Python - the worst language ;)

Stuart D. Gathman stuart at bmsi.com
Mon Aug 19 23:21:12 CEST 2002


On Sun, 18 Aug 2002, Ron Stephens wrote:

> Heck, I thought I weighted things so that Python couldn't lose ;-)))

> I figured any one who was most interested in choosing the most popular
> language would choose Java over Python.

> > With some honest attempts at weights, the answer always comes up
> > 'Java' - except if I make the 'Popularity' weight near zero.  Then it
> > comes up 'Python'.

No surprise, but I write everything in Python and Java, with the
occasional C extension for either Python or Java.  With both systems, you
pay for safety and higher level semantics - either at startup (for Java
JIT) or interpretation overhead at runtime (for Python or Java interp).
There are Java implementations (AS/400) that pay the startup cost only
once the first time new code is run (persistantly caching the compiled
classes and tracking dependencies).  I can imagine a Python implementation
(using slots and other things) that is much faster than current C-Python,
but it may only exist in my imagination.  C-Python is already the fastest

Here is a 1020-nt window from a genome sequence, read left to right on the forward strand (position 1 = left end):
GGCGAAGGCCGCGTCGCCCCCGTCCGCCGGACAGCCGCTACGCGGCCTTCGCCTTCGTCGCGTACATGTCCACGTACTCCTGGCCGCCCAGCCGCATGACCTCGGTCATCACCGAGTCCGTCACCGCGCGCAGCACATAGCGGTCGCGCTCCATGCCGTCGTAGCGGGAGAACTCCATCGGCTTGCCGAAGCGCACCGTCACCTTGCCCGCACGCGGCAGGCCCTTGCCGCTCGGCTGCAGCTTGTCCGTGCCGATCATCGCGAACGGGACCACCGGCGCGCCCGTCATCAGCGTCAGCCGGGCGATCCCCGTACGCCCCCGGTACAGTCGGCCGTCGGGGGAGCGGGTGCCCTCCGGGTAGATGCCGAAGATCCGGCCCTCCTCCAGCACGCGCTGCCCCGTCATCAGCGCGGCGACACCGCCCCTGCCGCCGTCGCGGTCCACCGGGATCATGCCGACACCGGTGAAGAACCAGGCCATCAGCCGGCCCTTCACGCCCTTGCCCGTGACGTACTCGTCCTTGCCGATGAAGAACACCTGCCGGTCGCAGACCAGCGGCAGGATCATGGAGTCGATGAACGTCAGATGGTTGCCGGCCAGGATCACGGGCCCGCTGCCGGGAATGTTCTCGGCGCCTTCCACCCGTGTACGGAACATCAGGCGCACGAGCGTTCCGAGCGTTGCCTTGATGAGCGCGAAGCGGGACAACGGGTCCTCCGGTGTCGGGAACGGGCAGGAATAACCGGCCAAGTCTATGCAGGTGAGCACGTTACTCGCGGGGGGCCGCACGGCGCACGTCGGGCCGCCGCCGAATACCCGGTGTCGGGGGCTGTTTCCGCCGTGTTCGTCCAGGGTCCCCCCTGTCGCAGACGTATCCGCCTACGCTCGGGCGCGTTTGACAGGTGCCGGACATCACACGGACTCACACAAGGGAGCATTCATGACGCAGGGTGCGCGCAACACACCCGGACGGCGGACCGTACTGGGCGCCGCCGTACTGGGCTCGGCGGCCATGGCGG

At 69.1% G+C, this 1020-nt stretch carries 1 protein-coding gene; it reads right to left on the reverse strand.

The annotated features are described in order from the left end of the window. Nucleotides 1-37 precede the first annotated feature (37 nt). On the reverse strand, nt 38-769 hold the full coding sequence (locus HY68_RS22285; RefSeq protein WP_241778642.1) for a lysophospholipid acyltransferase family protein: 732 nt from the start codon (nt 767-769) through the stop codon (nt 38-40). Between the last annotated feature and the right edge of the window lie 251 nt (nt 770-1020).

high level dynamic scripting language out there AFAIK.

With a virtual machine architecture as efficient as AS/400, there is no
reason to drop to C (or assembler) - except for low level extensions. None
of the VMs I can actually afford are that good - but they are good enough
that I rarely have to write in C/C++.

One of the big draws of Java, in addition to binary portability and speed
(after startup), is the security.  Software sandboxes are enforced at
a fairly low level and really work.  This is great for protecting against
broken, as well as malicious code.

-- 
Stuart D. Gathman <stuart at bmsi.com>
Business Management Systems Inc.  Phone: 703 591-0911 Fax: 703 591-6154
"Confutatis maledictis, flamis acribus addictis" - Mozart background
song for the Microsoft "Where do you want to go from here?" commercial.



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